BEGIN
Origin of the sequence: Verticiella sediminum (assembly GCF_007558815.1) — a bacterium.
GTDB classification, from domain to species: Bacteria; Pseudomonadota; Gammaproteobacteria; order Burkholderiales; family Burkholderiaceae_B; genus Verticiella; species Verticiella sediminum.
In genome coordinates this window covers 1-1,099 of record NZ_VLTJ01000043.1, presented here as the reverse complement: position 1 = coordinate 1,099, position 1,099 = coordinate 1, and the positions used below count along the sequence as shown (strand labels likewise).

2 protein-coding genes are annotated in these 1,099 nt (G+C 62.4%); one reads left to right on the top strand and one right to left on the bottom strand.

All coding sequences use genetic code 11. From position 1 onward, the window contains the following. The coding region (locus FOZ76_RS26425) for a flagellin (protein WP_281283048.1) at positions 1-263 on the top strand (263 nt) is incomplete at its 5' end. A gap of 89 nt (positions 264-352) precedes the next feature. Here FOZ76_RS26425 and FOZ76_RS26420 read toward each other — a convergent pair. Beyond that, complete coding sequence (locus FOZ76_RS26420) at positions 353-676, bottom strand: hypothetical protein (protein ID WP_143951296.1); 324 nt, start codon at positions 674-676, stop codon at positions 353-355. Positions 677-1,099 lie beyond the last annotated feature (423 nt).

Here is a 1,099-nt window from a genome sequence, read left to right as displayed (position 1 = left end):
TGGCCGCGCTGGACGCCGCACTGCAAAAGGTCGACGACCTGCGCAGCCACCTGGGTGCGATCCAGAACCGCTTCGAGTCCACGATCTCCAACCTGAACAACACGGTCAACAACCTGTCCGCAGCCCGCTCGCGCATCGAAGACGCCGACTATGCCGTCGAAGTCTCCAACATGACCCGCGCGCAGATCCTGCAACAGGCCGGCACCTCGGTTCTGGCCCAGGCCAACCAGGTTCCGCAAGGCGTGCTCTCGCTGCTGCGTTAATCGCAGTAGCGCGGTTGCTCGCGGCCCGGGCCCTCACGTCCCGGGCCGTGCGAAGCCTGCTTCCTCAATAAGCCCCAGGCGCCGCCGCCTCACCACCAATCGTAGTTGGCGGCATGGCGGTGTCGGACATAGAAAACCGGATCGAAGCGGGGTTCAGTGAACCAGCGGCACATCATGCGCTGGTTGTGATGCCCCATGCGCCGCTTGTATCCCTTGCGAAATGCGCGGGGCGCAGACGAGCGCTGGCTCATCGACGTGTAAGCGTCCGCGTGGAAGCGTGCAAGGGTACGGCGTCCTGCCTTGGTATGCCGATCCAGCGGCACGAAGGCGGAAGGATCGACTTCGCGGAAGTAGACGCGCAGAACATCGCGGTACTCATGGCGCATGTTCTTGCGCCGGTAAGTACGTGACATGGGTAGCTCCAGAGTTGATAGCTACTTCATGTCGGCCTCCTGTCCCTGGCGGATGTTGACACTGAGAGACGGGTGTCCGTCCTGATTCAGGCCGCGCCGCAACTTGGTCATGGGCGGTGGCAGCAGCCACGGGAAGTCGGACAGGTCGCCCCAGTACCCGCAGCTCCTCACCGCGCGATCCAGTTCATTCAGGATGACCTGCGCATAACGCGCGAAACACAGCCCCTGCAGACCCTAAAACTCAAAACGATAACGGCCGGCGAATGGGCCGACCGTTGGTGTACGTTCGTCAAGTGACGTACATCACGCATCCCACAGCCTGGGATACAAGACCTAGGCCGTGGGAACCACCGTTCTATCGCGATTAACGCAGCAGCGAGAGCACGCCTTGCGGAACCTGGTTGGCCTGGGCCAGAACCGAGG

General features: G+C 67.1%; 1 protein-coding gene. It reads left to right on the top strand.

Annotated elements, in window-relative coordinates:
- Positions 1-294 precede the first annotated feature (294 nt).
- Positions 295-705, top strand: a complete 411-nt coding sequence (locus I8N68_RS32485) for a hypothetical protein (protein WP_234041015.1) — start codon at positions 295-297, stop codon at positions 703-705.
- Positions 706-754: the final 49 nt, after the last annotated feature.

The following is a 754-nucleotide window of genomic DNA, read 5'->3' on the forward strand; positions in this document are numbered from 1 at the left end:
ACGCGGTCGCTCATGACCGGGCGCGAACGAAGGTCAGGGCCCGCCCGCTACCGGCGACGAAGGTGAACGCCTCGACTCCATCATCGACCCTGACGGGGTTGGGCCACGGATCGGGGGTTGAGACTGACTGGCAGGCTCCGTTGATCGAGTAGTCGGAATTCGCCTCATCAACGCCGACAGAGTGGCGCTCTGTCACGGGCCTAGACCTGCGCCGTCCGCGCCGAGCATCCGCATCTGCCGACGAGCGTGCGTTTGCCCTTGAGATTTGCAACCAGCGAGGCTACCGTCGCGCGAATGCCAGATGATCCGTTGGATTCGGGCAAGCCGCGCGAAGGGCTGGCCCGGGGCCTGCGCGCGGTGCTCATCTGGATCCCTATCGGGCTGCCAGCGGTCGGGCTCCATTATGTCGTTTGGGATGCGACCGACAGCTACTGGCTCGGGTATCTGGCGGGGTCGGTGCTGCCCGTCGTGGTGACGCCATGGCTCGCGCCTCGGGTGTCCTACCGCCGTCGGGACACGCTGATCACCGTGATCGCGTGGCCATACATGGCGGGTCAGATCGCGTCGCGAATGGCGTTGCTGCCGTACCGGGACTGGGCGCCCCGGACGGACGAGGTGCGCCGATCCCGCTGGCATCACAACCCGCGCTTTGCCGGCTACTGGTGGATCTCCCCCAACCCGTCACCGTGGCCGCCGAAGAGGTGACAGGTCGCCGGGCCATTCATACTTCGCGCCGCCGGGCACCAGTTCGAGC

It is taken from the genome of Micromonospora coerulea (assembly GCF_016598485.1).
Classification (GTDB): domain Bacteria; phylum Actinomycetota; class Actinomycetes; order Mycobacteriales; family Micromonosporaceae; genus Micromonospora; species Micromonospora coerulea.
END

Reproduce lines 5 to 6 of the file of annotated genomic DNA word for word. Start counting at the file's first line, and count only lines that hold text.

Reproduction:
All coding sequences use genetic code 11. From position 1 onward, the window contains the following. The coding region (locus FOZ76_RS26425) for a flagellin (protein WP_281283048.1) at positions 1-263 on the top strand (263 nt) is incomplete at its 5' end. A gap of 89 nt (positions 264-352) precedes the next feature. Here FOZ76_RS26425 and FOZ76_RS26420 read toward each other — a convergent pair. Beyond that, complete coding sequence (locus FOZ76_RS26420) at positions 353-676, bottom strand: hypothetical protein (protein ID WP_143951296.1); 324 nt, start codon at positions 674-676, stop codon at positions 353-355. Positions 677-1,099 lie beyond the last annotated feature (423 nt).

Here is a 1,099-nt window from a genome sequence, read left to right as displayed (position 1 = left end):